Arrowsmith is a classic American novel written by Sinclair Lewis. Lewis wrote this book in the early 1900's as a current outlook on the world of science in that time. The main theme it focuses on is commercialism and its effect on science. During this time period there were many advances in the field of medicine; everyone was racing to find the cure to deadly diseases and then patent it and profit off it. Helping humanity was more of a business than a service to the human race as doctors and institutes became more and more capitalistic. Like a business trying to maximize its profit, many doctors and scientists cut corners and guessed at many things so they could get their products or methods on the market as fast as possible.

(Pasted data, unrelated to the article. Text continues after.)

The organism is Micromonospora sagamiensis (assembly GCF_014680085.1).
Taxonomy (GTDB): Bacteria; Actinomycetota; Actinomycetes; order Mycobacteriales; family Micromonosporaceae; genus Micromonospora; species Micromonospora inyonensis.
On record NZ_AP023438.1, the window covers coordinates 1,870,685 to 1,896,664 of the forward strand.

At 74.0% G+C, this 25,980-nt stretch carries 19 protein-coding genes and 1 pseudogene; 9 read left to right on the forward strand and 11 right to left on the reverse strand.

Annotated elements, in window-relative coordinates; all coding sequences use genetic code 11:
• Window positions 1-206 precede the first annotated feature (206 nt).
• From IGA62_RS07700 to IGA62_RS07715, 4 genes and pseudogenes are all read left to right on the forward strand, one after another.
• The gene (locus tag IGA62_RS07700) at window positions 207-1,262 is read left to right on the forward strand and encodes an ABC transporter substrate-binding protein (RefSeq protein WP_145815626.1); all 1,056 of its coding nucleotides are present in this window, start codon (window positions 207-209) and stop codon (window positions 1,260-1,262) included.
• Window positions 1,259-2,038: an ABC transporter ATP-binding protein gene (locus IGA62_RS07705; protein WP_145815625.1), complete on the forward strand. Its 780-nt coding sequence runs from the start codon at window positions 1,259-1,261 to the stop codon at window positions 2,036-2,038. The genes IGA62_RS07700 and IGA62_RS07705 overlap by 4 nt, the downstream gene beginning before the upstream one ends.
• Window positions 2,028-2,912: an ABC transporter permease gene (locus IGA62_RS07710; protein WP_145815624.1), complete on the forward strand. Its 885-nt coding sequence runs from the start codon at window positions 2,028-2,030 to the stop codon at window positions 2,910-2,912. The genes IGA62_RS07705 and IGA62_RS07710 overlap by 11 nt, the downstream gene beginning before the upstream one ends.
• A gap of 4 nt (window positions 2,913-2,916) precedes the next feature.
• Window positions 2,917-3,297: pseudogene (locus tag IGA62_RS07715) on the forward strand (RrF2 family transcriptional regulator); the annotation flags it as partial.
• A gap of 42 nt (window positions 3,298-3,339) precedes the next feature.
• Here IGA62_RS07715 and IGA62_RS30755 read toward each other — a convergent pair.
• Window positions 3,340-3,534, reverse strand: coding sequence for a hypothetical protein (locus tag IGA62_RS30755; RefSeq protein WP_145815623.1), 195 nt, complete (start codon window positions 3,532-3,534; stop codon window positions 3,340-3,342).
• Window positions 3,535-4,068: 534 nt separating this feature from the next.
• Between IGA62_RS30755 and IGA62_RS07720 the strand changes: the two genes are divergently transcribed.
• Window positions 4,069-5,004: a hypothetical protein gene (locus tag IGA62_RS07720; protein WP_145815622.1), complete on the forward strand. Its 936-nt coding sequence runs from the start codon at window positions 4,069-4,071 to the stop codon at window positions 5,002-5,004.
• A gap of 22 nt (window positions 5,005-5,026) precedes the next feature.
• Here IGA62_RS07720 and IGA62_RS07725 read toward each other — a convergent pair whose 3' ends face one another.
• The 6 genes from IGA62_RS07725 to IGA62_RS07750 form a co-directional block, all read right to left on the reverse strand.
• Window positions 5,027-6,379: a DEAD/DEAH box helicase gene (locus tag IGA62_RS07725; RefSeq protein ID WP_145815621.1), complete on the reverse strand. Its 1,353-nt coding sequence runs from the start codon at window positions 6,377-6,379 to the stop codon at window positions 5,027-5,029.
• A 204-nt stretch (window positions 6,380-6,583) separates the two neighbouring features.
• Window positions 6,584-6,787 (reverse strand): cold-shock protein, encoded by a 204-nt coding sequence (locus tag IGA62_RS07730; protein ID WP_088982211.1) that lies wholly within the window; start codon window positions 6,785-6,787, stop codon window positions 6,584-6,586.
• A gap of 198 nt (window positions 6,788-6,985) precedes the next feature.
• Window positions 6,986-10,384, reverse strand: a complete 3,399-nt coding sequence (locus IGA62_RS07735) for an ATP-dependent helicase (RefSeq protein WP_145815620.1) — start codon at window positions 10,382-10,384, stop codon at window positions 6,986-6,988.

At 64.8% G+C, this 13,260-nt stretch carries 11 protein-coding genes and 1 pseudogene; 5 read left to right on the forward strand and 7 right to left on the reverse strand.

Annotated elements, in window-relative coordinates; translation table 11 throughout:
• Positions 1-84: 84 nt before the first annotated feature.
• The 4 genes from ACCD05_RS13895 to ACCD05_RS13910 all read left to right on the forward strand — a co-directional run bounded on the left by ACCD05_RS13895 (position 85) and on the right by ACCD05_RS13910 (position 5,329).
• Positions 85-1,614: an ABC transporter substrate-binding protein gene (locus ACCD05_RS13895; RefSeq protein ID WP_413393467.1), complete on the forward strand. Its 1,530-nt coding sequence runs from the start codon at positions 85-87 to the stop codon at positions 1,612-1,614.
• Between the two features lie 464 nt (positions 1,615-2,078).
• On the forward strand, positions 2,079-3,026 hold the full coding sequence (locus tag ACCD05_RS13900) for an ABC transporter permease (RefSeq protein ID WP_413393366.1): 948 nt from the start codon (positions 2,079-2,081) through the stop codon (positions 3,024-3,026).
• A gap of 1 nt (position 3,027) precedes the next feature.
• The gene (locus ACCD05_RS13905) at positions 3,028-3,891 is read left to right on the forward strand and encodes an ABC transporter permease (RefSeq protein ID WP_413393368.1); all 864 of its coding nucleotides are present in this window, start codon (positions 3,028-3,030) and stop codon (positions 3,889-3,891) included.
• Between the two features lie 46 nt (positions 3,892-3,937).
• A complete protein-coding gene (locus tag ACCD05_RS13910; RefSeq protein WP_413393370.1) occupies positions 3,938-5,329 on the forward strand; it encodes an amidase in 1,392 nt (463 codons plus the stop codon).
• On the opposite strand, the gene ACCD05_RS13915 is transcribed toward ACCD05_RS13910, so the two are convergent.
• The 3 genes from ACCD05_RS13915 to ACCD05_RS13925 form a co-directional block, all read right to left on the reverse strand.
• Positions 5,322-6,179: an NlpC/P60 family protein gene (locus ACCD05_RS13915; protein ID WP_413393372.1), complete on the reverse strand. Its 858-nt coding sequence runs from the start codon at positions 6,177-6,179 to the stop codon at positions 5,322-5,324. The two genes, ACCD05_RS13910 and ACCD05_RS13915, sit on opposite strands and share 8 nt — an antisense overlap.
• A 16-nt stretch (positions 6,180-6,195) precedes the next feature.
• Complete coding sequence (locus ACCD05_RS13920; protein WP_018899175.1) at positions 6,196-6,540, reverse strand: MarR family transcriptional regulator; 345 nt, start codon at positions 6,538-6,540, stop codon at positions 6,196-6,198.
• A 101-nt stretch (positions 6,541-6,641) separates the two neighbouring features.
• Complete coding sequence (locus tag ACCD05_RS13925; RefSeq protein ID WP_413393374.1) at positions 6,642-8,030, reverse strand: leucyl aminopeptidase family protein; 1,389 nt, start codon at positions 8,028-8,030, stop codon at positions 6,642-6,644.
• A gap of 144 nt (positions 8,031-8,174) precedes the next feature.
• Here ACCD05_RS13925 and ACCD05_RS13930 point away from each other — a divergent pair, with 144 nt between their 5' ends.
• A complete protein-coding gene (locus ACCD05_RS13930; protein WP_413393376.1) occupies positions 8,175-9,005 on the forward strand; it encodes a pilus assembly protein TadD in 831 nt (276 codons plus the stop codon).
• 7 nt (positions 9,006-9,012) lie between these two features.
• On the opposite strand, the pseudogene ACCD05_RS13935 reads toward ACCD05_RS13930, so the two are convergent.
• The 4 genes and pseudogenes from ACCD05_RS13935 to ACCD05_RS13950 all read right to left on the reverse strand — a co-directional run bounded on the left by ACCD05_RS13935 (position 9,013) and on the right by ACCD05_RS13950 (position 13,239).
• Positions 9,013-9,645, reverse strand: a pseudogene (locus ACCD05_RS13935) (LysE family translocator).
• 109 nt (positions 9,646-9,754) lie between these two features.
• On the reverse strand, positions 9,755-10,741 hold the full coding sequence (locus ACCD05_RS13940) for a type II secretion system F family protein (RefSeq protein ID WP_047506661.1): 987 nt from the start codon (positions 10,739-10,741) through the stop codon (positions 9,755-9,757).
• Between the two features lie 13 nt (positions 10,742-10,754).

However, there were a few scientists who stayed strictly devoted to their science, not letting money, glory, and success corrupt them. Scientists such as this despised commercialism and held contempt against the other doctors and scientists who fell into that system of capitalism. The book follows the life of Martin Arrowsmith, a scientist who is torn between pure science and commercialism. He wants to be a true scientist but he is pushed into commercialism by everyone he meets, except for a select few. Among the few is Max Gottlieb, who is Martin's model for everything a true scientist should be.
Gottlieb is a bacteriologist who is completely against the capitalist values of commercial doctors and scientists; he devotes himself religiously to his science, and he believes in being completely thorough and not guessing or accepting things without completely understanding them. Terry Wickett, a disciple of Gottlieb's, holds all the same values and attitudes as Gottlieb toward capitalism and commercialism. He helps Martin break away from commercialism, and become a true scientist.